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181 - 190 of 215 results for: CS

CS 358: Topics in Programming Language Theory

Topics of current research interest in the mathematical analysis of programming languages, structured operational semantics, domain theory, semantics of concurrency, rich type disciplines, problems of representation independence, and full abstraction. See Time Schedule or Axess for current topics. May be repeated for credit. Prerequisites: 154, 157, 258, or equivalents. (Staff)
Terms: offered occasionally | Units: 3 | Repeatable for credit | Grading: Letter or Credit/No Credit

CS 359: Topics in the Theory of Computation

Advanced material is often taught for the first time as a topics course, perhaps by a faculty member visiting from another institution. May be repeated for credit.
Terms: offered occasionally | Units: 3 | Repeatable for credit | Grading: Letter or Credit/No Credit

CS 361A: Advanced Algorithms

Advanced data structures: union-find, self-adjusting data structures and amortized analysis, dynamic trees, Fibonacci heaps, universal hash function and sparse hash tables, persistent data structures. Advanced combinatorial algorithms: algebraic (matrix and polynomial) algorithms, number theoretic algorithms, group theoretic algorithms and graph isomorphism, online algorithms and competitive analysis, strings and pattern matching, heuristic and probabilistic analysis (TSP, satisfiability, cliques, colorings), local search algorithms. May be repeated for credit. Prerequisite: 161 or 261, or equivalent.
Terms: not given this year | Units: 3 | Repeatable for credit | Grading: Letter or Credit/No Credit

CS 361B: Advanced Algorithms

Topics: fundamental techniques used in the development of exact and approximate algorithms for combinational optimization problems such as generalized flow, multicommodity flow, sparsest cuts, generalized Steiner trees, load balancing, and scheduling. Using linear programming, emphasis is on LP duality for design and analysis of approximation algorithms; interior point methods for LP. Techniques for development of strongly polynomial algorithms. Prerequisites: 161 or 261, or equivalent.
Terms: not given this year | Units: 3 | Grading: Letter or Credit/No Credit

CS 364A: Algorithmic Game Theory

Topics at the interface of computer science and game theory such as: algorithmic mechanism design; combinatorial auctions; computation of Nash equilibria and relevant complexity theory; congestion and potential games; cost sharing; game theory and the Internet; matching markets; network formation; online learning algorithms; price of anarchy; prior-free auctions; selfish routing; sponsored search. Prerequisites: 154N and 161, or equivalents.
Terms: not given this year | Units: 3 | Grading: Letter or Credit/No Credit

CS 369: Topics in Analysis of Algorithms

Advanced material is often taught for the first time as a topics course, perhaps by a faculty member visiting from another institution. May be repeated for credit.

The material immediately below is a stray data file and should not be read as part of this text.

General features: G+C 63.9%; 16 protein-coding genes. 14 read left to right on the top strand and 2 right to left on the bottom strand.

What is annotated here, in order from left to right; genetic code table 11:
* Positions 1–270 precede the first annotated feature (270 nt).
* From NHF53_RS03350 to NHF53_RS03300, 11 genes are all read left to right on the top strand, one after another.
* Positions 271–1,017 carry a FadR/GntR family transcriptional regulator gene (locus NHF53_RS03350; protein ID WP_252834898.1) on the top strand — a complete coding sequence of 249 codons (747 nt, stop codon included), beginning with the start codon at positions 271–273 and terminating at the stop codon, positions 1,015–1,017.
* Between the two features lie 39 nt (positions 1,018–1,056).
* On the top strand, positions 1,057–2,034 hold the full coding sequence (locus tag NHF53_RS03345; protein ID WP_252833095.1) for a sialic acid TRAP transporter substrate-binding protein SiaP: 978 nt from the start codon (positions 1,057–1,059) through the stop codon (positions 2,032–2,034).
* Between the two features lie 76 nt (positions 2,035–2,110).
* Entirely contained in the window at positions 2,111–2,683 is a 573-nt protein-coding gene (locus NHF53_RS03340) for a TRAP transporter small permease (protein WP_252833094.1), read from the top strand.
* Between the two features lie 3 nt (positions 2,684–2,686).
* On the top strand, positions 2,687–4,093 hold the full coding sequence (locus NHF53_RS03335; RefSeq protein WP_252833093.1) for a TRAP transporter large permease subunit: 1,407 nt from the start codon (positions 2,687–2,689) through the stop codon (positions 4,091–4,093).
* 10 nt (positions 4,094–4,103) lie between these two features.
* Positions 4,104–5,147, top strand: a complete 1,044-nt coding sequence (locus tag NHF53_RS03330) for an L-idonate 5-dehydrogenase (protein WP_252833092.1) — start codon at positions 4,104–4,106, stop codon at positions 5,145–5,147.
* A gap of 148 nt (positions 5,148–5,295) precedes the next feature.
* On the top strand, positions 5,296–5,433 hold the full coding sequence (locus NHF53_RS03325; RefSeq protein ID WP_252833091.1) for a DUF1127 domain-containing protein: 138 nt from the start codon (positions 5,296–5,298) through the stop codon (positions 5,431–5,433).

Terms: offered occasionally | Units: 3 | Repeatable for credit | Grading: Letter or Credit/No Credit

CS 371: Computational Biology in Four Dimensions (BIOMEDIN 371, BIOPHYS 371, CME 371)

Computational approaches to understanding the three-dimensional spatial organization of biological systems and how that organization evolves over time. The course will cover cutting-edge research in both physics-based simulation and computational analysis of experimental data, at scales ranging from individual molecules to entire cells. Prerequisite: CS 106A or equivalent, and an introductory course in biology or biochemistry. Recommended: some experience in mathematical modeling (does not need to be a formal course).
Terms: not given this year | Units: 3 | Grading: Letter or Credit/No Credit

CS 377: Topics in Human-Computer Interaction

Contents change each quarter. May be repeated for credit. See http://hci.stanford.edu/academics for offerings.
Terms: offered occasionally | Units: 2-3 | Repeatable for credit | Grading: Letter or Credit/No Credit

CS 377D: Topics in Learning and Technology: d.compress - Designing Calm (EDUC 328A)

Contents of the course change each year. The course can be repeated. Stress silently but steadily damages physical and emotional well-being, relationships, productivity, and our ability to learn and remember. This highly experiential and project-oriented class will focus on designing interactive technologies to enable calm states of cognition, emotion, and physiology for better human health, learning, creativity and productivity.
Terms: Spr | Units: 3 | Repeatable for credit | Grading: Letter (ABCD/NP)
Instructors: Moraveji, N. (PI)

CS 377E: Designing Solutions to Global Grand Challenges

In this course we will creatively apply information technologies to collectively attack Global Grand Challenges (e.g., global warming, rising healthcare costs and declining access, and ensuring quality education for all). Interdisciplinary student teams will carry out needfinding within a target domain, followed by brainstorming to propose a quarter long project. Teams will spend the rest of the quarter applying user-centered design methods to rapidly iterate through design, prototyping, and testing of their solutions. This course will interleave a weekly lecture with a weekly studio session where students apply the techniques hands-on in a small-scale, supportive environment.
Terms: Spr | Units: 3-4 | Grading: Letter (ABCD/NP)
Instructors: Landay, J. (PI)
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